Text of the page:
Annette serves not only as a character with agency, a moment of reprieve often for both the reader and the speaker, but she also bridges The Nameless with George’s previous work (many of these images feel like callbacks to Gog). Repetitions and reused themes, however, never feel like moments previously trodden upon, but reconstitutions of imagery and feeling; we are meant to understand that the trauma of her mother’s miscarriage, the sad truth about Patty, and other childhood experiences are not repetitions, but are rightfully persistent, their memories constantly evolving and informing George’s work. In addition to connecting the individual parts of The Nameless to create a whole, these persisting thematic elements are an empowering reminder that while trauma evolves in our memory and becomes more ingrained with identity, we are allowed to evolve alongside it.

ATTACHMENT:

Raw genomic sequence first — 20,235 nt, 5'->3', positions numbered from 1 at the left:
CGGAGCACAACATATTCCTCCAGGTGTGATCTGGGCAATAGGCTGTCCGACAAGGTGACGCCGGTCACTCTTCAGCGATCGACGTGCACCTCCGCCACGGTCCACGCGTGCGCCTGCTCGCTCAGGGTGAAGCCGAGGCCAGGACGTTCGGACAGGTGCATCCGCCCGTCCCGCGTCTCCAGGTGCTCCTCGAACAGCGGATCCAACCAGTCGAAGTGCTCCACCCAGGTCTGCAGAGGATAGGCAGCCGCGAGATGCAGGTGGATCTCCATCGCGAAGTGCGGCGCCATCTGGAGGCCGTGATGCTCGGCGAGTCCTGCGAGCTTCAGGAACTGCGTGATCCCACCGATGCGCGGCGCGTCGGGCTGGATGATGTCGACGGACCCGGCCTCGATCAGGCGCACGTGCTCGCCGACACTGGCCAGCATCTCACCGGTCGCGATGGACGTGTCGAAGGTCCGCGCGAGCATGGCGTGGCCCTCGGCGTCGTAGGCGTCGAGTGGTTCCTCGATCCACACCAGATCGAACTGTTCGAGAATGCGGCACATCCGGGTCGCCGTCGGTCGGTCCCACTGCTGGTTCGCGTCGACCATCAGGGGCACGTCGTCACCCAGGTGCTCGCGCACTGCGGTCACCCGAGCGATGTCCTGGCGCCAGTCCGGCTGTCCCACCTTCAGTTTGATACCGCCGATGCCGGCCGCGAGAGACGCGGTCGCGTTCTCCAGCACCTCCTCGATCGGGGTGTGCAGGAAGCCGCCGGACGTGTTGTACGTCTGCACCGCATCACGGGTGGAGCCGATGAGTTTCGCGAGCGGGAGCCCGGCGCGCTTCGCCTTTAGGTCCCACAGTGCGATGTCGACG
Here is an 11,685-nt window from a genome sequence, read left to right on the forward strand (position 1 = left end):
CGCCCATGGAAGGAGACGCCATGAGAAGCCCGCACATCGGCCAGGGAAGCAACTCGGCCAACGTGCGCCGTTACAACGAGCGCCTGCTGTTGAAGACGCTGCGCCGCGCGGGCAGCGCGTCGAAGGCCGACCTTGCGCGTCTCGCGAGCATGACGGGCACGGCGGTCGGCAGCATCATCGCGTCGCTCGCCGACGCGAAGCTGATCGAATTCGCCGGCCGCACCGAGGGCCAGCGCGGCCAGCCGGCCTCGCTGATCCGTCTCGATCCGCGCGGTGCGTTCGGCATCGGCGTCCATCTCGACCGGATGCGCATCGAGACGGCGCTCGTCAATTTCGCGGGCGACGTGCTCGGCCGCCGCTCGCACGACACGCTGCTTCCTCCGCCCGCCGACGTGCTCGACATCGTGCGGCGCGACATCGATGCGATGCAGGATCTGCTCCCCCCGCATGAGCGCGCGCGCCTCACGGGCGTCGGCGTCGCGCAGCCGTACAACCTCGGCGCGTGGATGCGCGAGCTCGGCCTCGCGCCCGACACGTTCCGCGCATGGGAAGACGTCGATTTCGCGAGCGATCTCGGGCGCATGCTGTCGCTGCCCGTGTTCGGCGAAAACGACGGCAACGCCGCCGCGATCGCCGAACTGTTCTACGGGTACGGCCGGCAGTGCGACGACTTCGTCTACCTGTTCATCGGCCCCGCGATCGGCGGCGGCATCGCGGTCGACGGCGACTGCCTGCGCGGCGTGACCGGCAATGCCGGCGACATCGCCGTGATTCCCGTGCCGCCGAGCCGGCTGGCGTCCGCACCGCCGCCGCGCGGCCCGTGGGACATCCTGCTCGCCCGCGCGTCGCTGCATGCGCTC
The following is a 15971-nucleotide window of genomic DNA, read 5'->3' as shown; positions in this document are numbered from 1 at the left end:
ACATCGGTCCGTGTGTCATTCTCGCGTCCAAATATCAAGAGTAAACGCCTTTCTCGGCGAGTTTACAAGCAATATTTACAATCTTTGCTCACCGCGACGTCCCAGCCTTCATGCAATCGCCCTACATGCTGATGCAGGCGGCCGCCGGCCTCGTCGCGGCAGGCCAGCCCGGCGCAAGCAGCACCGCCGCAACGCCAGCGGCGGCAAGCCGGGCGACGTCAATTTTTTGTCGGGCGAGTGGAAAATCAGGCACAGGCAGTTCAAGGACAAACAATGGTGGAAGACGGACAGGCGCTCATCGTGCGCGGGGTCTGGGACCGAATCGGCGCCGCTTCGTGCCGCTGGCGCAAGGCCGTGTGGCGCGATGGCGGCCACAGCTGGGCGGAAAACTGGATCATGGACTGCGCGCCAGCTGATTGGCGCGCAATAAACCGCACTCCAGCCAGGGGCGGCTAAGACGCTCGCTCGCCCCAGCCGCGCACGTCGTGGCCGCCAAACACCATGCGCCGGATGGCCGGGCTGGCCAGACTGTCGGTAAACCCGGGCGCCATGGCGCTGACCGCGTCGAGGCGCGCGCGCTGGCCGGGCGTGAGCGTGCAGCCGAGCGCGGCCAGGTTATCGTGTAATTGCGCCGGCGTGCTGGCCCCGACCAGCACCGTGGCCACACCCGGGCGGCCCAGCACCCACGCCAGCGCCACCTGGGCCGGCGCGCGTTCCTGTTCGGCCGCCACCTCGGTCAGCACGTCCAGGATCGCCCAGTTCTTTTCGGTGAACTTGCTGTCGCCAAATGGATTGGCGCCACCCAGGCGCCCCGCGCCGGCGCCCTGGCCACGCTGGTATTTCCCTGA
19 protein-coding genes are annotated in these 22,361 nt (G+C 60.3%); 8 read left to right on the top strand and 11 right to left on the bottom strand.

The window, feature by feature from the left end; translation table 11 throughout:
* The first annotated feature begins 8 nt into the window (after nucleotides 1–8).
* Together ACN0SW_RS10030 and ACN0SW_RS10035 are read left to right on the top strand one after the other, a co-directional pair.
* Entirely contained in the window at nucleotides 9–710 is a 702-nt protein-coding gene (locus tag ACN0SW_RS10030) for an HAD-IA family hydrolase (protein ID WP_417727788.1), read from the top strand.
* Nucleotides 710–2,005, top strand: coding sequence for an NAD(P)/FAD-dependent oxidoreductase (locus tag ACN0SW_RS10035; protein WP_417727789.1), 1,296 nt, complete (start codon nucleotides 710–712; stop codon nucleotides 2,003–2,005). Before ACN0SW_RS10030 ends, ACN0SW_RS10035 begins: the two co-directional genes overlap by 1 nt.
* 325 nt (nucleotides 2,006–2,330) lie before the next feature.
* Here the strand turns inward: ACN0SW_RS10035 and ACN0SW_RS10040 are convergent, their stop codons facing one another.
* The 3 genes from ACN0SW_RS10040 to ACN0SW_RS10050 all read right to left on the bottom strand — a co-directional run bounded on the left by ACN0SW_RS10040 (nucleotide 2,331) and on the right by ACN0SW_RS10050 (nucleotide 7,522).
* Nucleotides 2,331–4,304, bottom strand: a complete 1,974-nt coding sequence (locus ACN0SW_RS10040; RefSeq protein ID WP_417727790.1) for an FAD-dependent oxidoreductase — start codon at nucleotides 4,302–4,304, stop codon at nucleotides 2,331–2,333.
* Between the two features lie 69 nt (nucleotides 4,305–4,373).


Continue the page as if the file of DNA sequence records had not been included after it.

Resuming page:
What is important to note, too, is that these themes of mycelium and decay connect each chapter and individual poem; titles are also removed, opting instead to include multiple nameless poems under the umbrella of a single chapter, creating a unified whole, a fungal network of abstraction and abundance. Interestingly, new chapters often begin with sections of prose centering around an alter-ego speaker, Thumbelina. George’s prose writing in the Thumbelina sections retains a fairy-tale motif throughout the work and serves not only as a chapter-to-chapter transition for the poetry, but as a method to further ground the reader thematically. Early in the book, Thumbelina—a Jehovah’s Witness—wants to escape from her abusive mother. She decides she would rather be an animal in the wooded darkness. But when she becomes the things she wants, “genderless, many-faced, guiltless, green,” sprouting tadpoles, her lungs “a vessel of light,” she dies. “The next morning, her mother found her face-down in the lake.” She cannot escape her trauma even through death because she is constantly revived to experience humanity again. I worried that Thumbelina’s constant deaths and revivals and the metaphor of losing oneself to trauma and experience wouldn’t be sustainable for the overarching story, but the closer she gets to freedom, the more unexpected these sections become.